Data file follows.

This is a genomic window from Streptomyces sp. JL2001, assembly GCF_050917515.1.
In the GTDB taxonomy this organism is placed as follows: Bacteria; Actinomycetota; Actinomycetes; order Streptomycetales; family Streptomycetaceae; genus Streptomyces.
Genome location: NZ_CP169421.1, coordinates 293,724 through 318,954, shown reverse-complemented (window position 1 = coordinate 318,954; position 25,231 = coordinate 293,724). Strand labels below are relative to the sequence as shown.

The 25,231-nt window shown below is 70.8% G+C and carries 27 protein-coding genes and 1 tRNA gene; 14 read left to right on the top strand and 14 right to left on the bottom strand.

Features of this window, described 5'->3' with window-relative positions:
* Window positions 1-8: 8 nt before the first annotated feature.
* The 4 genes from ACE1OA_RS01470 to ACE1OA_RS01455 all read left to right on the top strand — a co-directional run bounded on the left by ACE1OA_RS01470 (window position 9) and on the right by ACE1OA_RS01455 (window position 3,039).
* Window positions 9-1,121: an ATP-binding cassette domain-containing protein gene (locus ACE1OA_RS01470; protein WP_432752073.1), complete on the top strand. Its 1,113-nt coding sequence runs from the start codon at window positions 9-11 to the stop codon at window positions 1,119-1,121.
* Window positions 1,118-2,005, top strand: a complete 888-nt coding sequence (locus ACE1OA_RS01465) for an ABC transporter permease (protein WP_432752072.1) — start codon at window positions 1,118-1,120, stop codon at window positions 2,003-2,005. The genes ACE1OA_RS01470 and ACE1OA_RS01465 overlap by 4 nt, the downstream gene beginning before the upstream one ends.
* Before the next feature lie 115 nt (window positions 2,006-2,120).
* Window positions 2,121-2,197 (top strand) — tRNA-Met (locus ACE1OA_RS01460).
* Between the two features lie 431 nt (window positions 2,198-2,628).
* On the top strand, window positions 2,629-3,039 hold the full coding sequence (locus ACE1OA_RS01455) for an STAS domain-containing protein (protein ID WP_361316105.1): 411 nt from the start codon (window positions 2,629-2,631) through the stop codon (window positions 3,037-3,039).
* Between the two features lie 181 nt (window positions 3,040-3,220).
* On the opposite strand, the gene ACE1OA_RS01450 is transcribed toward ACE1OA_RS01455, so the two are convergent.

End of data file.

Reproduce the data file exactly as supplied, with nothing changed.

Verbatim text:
This is a genomic window from Streptomyces sp. JL2001, assembly GCF_050917515.1.
In the GTDB taxonomy this organism is placed as follows: Bacteria; Actinomycetota; Actinomycetes; order Streptomycetales; family Streptomycetaceae; genus Streptomyces.
Genome location: NZ_CP169421.1, coordinates 293,724 through 318,954, shown reverse-complemented (window position 1 = coordinate 318,954; position 25,231 = coordinate 293,724). Strand labels below are relative to the sequence as shown.

The 25,231-nt window shown below is 70.8% G+C and carries 27 protein-coding genes and 1 tRNA gene; 14 read left to right on the top strand and 14 right to left on the bottom strand.

Features of this window, described 5'->3' with window-relative positions:
* Window positions 1-8: 8 nt before the first annotated feature.
* The 4 genes from ACE1OA_RS01470 to ACE1OA_RS01455 all read left to right on the top strand — a co-directional run bounded on the left by ACE1OA_RS01470 (window position 9) and on the right by ACE1OA_RS01455 (window position 3,039).
* Window positions 9-1,121: an ATP-binding cassette domain-containing protein gene (locus ACE1OA_RS01470; protein WP_432752073.1), complete on the top strand. Its 1,113-nt coding sequence runs from the start codon at window positions 9-11 to the stop codon at window positions 1,119-1,121.
* Window positions 1,118-2,005, top strand: a complete 888-nt coding sequence (locus ACE1OA_RS01465) for an ABC transporter permease (protein WP_432752072.1) — start codon at window positions 1,118-1,120, stop codon at window positions 2,003-2,005. The genes ACE1OA_RS01470 and ACE1OA_RS01465 overlap by 4 nt, the downstream gene beginning before the upstream one ends.
* Before the next feature lie 115 nt (window positions 2,006-2,120).
* Window positions 2,121-2,197 (top strand) — tRNA-Met (locus ACE1OA_RS01460).
* Between the two features lie 431 nt (window positions 2,198-2,628).
* On the top strand, window positions 2,629-3,039 hold the full coding sequence (locus ACE1OA_RS01455) for an STAS domain-containing protein (protein ID WP_361316105.1): 411 nt from the start codon (window positions 2,629-2,631) through the stop codon (window positions 3,037-3,039).
* Between the two features lie 181 nt (window positions 3,040-3,220).
* On the opposite strand, the gene ACE1OA_RS01450 is transcribed toward ACE1OA_RS01455, so the two are convergent.